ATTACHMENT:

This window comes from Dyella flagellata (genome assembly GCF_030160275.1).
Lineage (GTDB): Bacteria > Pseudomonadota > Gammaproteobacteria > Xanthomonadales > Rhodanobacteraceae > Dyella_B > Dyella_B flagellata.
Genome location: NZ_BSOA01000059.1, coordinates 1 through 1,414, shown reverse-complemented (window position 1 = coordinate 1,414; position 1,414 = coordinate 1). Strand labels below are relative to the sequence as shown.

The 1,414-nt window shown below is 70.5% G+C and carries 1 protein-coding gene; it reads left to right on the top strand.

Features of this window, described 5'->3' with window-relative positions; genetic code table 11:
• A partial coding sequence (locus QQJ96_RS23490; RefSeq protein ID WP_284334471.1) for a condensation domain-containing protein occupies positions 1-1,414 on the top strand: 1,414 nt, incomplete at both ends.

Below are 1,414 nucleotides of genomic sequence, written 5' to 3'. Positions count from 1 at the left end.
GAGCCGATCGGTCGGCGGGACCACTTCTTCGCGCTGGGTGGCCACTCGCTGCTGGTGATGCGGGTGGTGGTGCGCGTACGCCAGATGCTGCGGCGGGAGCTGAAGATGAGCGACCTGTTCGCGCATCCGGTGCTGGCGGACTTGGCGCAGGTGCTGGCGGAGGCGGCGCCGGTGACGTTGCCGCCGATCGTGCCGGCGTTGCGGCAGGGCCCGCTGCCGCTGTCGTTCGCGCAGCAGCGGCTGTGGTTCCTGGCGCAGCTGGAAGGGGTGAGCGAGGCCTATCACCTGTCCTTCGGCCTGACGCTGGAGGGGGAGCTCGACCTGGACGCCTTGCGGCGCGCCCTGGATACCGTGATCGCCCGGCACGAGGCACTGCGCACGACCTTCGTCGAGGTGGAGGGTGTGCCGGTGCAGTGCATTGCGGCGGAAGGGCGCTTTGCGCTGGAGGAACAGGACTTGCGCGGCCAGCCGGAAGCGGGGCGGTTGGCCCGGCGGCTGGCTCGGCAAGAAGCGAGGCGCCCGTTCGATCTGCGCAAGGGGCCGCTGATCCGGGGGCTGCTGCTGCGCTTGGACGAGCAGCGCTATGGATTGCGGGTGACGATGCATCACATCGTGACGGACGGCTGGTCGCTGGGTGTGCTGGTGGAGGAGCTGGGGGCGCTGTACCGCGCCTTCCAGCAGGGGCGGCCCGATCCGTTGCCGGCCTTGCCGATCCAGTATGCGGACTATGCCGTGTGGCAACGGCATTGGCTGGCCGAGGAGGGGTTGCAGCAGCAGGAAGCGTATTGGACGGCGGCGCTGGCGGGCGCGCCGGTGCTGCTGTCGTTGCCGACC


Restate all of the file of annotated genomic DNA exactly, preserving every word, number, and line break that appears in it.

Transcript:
This window comes from Dyella flagellata (genome assembly GCF_030160275.1).
Lineage (GTDB): Bacteria > Pseudomonadota > Gammaproteobacteria > Xanthomonadales > Rhodanobacteraceae > Dyella_B > Dyella_B flagellata.
Genome location: NZ_BSOA01000059.1, coordinates 1 through 1,414, shown reverse-complemented (window position 1 = coordinate 1,414; position 1,414 = coordinate 1). Strand labels below are relative to the sequence as shown.

The 1,414-nt window shown below is 70.5% G+C and carries 1 protein-coding gene; it reads left to right on the top strand.

Features of this window, described 5'->3' with window-relative positions; genetic code table 11:
• A partial coding sequence (locus QQJ96_RS23490; RefSeq protein ID WP_284334471.1) for a condensation domain-containing protein occupies positions 1-1,414 on the top strand: 1,414 nt, incomplete at both ends.

Below are 1,414 nucleotides of genomic sequence, written 5' to 3'. Positions count from 1 at the left end.
GAGCCGATCGGTCGGCGGGACCACTTCTTCGCGCTGGGTGGCCACTCGCTGCTGGTGATGCGGGTGGTGGTGCGCGTACGCCAGATGCTGCGGCGGGAGCTGAAGATGAGCGACCTGTTCGCGCATCCGGTGCTGGCGGACTTGGCGCAGGTGCTGGCGGAGGCGGCGCCGGTGACGTTGCCGCCGATCGTGCCGGCGTTGCGGCAGGGCCCGCTGCCGCTGTCGTTCGCGCAGCAGCGGCTGTGGTTCCTGGCGCAGCTGGAAGGGGTGAGCGAGGCCTATCACCTGTCCTTCGGCCTGACGCTGGAGGGGGAGCTCGACCTGGACGCCTTGCGGCGCGCCCTGGATACCGTGATCGCCCGGCACGAGGCACTGCGCACGACCTTCGTCGAGGTGGAGGGTGTGCCGGTGCAGTGCATTGCGGCGGAAGGGCGCTTTGCGCTGGAGGAACAGGACTTGCGCGGCCAGCCGGAAGCGGGGCGGTTGGCCCGGCGGCTGGCTCGGCAAGAAGCGAGGCGCCCGTTCGATCTGCGCAAGGGGCCGCTGATCCGGGGGCTGCTGCTGCGCTTGGACGAGCAGCGCTATGGATTGCGGGTGACGATGCATCACATCGTGACGGACGGCTGGTCGCTGGGTGTGCTGGTGGAGGAGCTGGGGGCGCTGTACCGCGCCTTCCAGCAGGGGCGGCCCGATCCGTTGCCGGCCTTGCCGATCCAGTATGCGGACTATGCCGTGTGGCAACGGCATTGGCTGGCCGAGGAGGGGTTGCAGCAGCAGGAAGCGTATTGGACGGCGGCGCTGGCGGGCGCGCCGGTGCTGCTGTCGTTGCCGACC